But as the Smart Parka’s campaign winds its way towards its Mar. 24 conclusion, Khan says he’s already learning things at the speed of light, seeking out mentors, and talking to people who have been in this industry already. This includes the founders of Ravean, the world’s first heated down jacket, which landed $1.3 million in Kickstarter funding itself last fall.
And even though Khan has zippered nary a zipper, other Kickstarter campaigns are already flocking to him for advice. That’s because—to answer the original question—when a software developer hacks the winter wear market, he also cracks the code to Kickstarter as well.
According to Khan, the secret to his crowdfunding success is how he programmed a clever workaround to a problem that has long-vexed Kickstarter campaigns. One benefit of using Kickstarter is that it’s a very basic interface. But the service is so streamlined that users aren’t even given access to the crowdfunding webpage’s source code, which makes tracking ad effectiveness and conversion impossible for Facebook ads, the promotional method of choice, these days. “You have to have a workaround,” says Khan.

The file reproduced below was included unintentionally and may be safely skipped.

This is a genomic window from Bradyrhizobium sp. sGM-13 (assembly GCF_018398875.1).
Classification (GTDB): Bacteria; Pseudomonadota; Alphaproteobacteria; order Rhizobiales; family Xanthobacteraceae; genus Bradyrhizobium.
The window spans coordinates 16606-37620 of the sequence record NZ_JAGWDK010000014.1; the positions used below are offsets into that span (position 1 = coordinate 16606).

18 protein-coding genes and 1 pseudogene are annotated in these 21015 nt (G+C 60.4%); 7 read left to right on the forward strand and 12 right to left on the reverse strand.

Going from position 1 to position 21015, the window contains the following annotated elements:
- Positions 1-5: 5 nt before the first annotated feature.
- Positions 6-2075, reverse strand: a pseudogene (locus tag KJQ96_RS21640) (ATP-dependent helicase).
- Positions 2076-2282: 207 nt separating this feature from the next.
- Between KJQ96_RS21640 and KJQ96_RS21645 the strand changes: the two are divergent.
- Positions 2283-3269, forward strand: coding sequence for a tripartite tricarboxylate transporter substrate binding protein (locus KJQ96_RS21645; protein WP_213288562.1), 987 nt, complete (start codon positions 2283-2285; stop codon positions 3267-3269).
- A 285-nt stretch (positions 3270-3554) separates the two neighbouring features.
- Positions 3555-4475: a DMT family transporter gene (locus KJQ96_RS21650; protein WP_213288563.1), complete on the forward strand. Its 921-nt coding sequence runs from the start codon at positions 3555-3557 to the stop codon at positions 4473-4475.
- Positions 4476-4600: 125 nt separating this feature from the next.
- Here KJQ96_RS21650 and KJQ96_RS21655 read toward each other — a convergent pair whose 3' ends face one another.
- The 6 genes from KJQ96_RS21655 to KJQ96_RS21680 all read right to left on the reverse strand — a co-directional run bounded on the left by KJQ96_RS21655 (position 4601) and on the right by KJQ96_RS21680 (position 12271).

According to Skyler Baird, who used Khan’s program during the Zyntony RA Adventure Light Kickstarter, the problem is that there’s a disconnect between Facebook Pixels (the company’s ad tracking program), Google Analytics, and Kickstarter. “You connect your Google Analytics to Kickstarter, and you can see that people came from a Facebook ad, but you don’t know which ad, or who is actually buying,” says Baird.
What Khan has done is develop a way to bridge that gap—and through segmenting the ads demographically, determine who is actually buying Kickstarter products. He creates subdomains for each Facebook ad that then redirect to his main Kickstarter account. (Subdomains are the part of a web address that sometimes appear at the front, like “http://subdomain.domain.com”.)